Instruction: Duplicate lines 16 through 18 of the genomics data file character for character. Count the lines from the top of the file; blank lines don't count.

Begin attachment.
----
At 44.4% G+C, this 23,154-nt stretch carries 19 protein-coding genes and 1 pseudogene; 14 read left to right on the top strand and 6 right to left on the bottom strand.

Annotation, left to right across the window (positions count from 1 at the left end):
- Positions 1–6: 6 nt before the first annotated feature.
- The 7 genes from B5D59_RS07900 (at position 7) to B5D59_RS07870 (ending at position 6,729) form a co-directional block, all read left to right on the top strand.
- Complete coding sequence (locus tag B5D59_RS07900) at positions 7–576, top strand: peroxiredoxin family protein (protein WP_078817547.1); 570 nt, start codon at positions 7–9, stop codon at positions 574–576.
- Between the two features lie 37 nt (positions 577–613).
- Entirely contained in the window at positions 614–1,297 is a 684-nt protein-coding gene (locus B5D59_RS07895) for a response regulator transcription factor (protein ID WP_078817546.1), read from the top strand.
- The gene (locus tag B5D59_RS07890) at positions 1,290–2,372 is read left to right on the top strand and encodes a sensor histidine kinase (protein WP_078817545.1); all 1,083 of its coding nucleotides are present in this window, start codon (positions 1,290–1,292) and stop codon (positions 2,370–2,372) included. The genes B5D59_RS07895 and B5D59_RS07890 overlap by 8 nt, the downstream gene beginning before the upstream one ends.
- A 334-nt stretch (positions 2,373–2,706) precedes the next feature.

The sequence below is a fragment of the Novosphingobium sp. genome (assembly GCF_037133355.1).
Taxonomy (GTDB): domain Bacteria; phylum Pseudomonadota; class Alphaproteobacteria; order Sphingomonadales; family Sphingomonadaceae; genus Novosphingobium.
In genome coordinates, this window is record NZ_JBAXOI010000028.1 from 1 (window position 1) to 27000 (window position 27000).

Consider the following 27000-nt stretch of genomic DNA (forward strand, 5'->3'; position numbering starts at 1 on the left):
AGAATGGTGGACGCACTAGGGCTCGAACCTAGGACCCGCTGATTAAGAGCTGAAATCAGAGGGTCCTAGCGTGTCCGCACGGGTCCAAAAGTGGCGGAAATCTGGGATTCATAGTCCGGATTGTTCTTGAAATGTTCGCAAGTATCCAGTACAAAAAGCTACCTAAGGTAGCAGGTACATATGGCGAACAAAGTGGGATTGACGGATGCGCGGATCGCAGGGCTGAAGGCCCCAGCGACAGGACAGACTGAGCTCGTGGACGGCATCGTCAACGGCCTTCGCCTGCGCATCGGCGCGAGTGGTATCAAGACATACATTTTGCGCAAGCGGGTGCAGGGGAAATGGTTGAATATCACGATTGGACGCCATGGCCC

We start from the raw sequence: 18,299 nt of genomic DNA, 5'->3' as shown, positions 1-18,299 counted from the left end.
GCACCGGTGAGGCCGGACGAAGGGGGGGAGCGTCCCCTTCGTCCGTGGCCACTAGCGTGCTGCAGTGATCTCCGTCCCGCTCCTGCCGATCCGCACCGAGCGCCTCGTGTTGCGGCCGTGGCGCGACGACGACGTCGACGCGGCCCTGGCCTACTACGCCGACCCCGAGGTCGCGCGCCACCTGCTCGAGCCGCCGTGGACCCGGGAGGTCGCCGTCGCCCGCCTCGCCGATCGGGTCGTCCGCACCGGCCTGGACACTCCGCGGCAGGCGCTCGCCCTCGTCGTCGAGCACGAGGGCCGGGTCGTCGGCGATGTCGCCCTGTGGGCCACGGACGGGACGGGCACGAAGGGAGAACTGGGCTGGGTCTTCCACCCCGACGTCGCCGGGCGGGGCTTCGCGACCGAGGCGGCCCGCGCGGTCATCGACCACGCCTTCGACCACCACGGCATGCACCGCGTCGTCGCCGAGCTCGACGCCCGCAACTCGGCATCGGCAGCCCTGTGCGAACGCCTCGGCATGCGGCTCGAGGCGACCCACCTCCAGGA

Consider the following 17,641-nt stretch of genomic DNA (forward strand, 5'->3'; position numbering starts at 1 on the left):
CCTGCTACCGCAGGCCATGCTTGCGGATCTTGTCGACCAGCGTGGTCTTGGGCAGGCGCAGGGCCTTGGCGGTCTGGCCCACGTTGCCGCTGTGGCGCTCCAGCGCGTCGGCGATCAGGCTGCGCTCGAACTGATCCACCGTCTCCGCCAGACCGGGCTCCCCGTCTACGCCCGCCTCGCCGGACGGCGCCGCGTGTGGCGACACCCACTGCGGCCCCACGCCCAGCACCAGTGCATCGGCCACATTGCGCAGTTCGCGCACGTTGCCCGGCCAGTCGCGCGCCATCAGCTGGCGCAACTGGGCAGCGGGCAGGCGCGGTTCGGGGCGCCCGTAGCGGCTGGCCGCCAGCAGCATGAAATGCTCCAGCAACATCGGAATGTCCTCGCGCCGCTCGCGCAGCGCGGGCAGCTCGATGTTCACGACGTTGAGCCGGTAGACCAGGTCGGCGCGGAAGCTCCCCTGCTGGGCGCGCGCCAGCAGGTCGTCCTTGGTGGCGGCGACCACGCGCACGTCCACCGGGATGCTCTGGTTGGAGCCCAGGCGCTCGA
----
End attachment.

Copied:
GCACCGGTGAGGCCGGACGAAGGGGGGGAGCGTCCCCTTCGTCCGTGGCCACTAGCGTGCTGCAGTGATCTCCGTCCCGCTCCTGCCGATCCGCACCGAGCGCCTCGTGTTGCGGCCGTGGCGCGACGACGACGTCGACGCGGCCCTGGCCTACTACGCCGACCCCGAGGTCGCGCGCCACCTGCTCGAGCCGCCGTGGACCCGGGAGGTCGCCGTCGCCCGCCTCGCCGATCGGGTCGTCCGCACCGGCCTGGACACTCCGCGGCAGGCGCTCGCCCTCGTCGTCGAGCACGAGGGCCGGGTCGTCGGCGATGTCGCCCTGTGGGCCACGGACGGGACGGGCACGAAGGGAGAACTGGGCTGGGTCTTCCACCCCGACGTCGCCGGGCGGGGCTTCGCGACCGAGGCGGCCCGCGCGGTCATCGACCACGCCTTCGACCACCACGGCATGCACCGCGTCGTCGCCGAGCTCGACGCCCGCAACTCGGCATCGGCAGCCCTGTGCGAACGCCTCGGCATGCGGCTCGAGGCGACCCACCTCCAGGA

Consider the following 17,641-nt stretch of genomic DNA (forward strand, 5'->3'; position numbering starts at 1 on the left):
CCTGCTACCGCAGGCCATGCTTGCGGATCTTGTCGACCAGCGTGGTCTTGGGCAGGCGCAGGGCCTTGGCGGTCTGGCCCACGTTGCCGCTGTGGCGCTCCAGCGCGTCGGCGATCAGGCTGCGCTCGAACTGATCCACCGTCTCCGCCAGACCGGGCTCCCCGTCTACGCCCGCCTCGCCGGACGGCGCCGCGTGTGGCGACACCCACTGCGGCCCCACGCCCAGCACCAGTGCATCGGCCACATTGCGCAGTTCGCGCACGTTGCCCGGCCAGTCGCGCGCCATCAGCTGGCGCAACTGGGCAGCGGGCAGGCGCGGTTCGGGGCGCCCGTAGCGGCTGGCCGCCAGCAGCATGAAATGCTCCAGCAACATCGGAATGTCCTCGCGCCGCTCGCGCAGCGCGGGCAGCTCGATGTTCACGACGTTGAGCCGGTAGACCAGGTCGGCGCGGAAGCTCCCCTGCTGGGCGCGCGCCAGCAGGTCGTCCTTGGTGGCGGCGACCACGCGCACGTCCACCGGGATGCTCTGGTTGGAGCCCAGGCGCTCGA